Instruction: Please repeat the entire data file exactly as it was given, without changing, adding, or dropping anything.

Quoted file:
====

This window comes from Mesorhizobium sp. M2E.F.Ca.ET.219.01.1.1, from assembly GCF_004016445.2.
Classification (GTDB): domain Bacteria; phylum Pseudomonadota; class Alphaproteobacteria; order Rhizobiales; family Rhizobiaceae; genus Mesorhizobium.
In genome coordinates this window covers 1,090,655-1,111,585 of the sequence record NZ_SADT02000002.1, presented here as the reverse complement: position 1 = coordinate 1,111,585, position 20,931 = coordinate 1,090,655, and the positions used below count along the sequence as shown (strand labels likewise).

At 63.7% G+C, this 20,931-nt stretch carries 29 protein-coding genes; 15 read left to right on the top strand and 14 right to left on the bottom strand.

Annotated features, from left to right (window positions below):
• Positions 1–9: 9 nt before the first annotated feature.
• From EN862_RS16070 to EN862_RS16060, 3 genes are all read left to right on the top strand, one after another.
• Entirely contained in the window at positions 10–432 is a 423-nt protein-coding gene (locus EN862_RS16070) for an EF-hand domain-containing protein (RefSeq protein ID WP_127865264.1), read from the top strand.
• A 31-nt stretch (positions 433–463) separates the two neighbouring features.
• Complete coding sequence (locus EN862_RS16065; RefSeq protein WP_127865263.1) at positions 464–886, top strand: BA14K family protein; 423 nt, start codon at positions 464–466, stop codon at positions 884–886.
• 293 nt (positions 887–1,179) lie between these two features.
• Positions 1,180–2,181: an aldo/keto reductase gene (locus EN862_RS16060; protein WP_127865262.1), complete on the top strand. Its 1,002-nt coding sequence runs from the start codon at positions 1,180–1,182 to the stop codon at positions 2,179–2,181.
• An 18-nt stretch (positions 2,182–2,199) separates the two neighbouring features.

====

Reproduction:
This window comes from Mesorhizobium sp. M2E.F.Ca.ET.219.01.1.1, from assembly GCF_004016445.2.
Classification (GTDB): domain Bacteria; phylum Pseudomonadota; class Alphaproteobacteria; order Rhizobiales; family Rhizobiaceae; genus Mesorhizobium.
In genome coordinates this window covers 1,090,655-1,111,585 of the sequence record NZ_SADT02000002.1, presented here as the reverse complement: position 1 = coordinate 1,111,585, position 20,931 = coordinate 1,090,655, and the positions used below count along the sequence as shown (strand labels likewise).

At 63.7% G+C, this 20,931-nt stretch carries 29 protein-coding genes; 15 read left to right on the top strand and 14 right to left on the bottom strand.

Annotated features, from left to right (window positions below):
• Positions 1–9: 9 nt before the first annotated feature.
• From EN862_RS16070 to EN862_RS16060, 3 genes are all read left to right on the top strand, one after another.
• Entirely contained in the window at positions 10–432 is a 423-nt protein-coding gene (locus EN862_RS16070) for an EF-hand domain-containing protein (RefSeq protein ID WP_127865264.1), read from the top strand.
• A 31-nt stretch (positions 433–463) separates the two neighbouring features.
• Complete coding sequence (locus EN862_RS16065; RefSeq protein WP_127865263.1) at positions 464–886, top strand: BA14K family protein; 423 nt, start codon at positions 464–466, stop codon at positions 884–886.
• 293 nt (positions 887–1,179) lie between these two features.
• Positions 1,180–2,181: an aldo/keto reductase gene (locus EN862_RS16060; protein WP_127865262.1), complete on the top strand. Its 1,002-nt coding sequence runs from the start codon at positions 1,180–1,182 to the stop codon at positions 2,179–2,181.
• An 18-nt stretch (positions 2,182–2,199) separates the two neighbouring features.